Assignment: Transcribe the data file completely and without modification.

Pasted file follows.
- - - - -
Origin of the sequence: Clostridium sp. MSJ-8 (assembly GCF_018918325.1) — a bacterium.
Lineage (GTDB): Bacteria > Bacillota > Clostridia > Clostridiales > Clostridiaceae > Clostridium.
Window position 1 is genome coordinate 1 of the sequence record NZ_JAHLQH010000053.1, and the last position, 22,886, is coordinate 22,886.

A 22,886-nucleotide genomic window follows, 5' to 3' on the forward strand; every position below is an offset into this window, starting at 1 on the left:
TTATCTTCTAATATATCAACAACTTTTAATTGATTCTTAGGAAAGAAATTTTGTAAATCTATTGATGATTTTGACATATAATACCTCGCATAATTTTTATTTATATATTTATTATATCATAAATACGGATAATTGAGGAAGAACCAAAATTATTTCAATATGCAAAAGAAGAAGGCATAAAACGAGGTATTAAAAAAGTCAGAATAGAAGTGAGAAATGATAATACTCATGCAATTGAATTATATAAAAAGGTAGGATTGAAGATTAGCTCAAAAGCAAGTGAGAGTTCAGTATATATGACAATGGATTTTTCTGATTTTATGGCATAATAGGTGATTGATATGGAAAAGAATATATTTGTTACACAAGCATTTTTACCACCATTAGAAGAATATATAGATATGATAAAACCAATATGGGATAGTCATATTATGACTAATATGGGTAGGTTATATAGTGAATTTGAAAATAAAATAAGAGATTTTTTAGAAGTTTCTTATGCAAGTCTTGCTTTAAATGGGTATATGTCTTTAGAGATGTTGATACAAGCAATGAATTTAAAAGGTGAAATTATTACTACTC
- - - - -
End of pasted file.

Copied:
Origin of the sequence: Clostridium sp. MSJ-8 (assembly GCF_018918325.1) — a bacterium.
Lineage (GTDB): Bacteria > Bacillota > Clostridia > Clostridiales > Clostridiaceae > Clostridium.
Window position 1 is genome coordinate 1 of the sequence record NZ_JAHLQH010000053.1, and the last position, 22,886, is coordinate 22,886.

A 22,886-nucleotide genomic window follows, 5' to 3' on the forward strand; every position below is an offset into this window, starting at 1 on the left:
TTATCTTCTAATATATCAACAACTTTTAATTGATTCTTAGGAAAGAAATTTTGTAAATCTATTGATGATTTTGACATATAATACCTCGCATAATTTTTATTTATATATTTATTATATCATAAATACGGATAATTGAGGAAGAACCAAAATTATTTCAATATGCAAAAGAAGAAGGCATAAAACGAGGTATTAAAAAAGTCAGAATAGAAGTGAGAAATGATAATACTCATGCAATTGAATTATATAAAAAGGTAGGATTGAAGATTAGCTCAAAAGCAAGTGAGAGTTCAGTATATATGACAATGGATTTTTCTGATTTTATGGCATAATAGGTGATTGATATGGAAAAGAATATATTTGTTACACAAGCATTTTTACCACCATTAGAAGAATATATAGATATGATAAAACCAATATGGGATAGTCATATTATGACTAATATGGGTAGGTTATATAGTGAATTTGAAAATAAAATAAGAGATTTTTTAGAAGTTTCTTATGCAAGTCTTGCTTTAAATGGGTATATGTCTTTAGAGATGTTGATACAAGCAATGAATTTAAAAGGTGAAATTATTACTACTC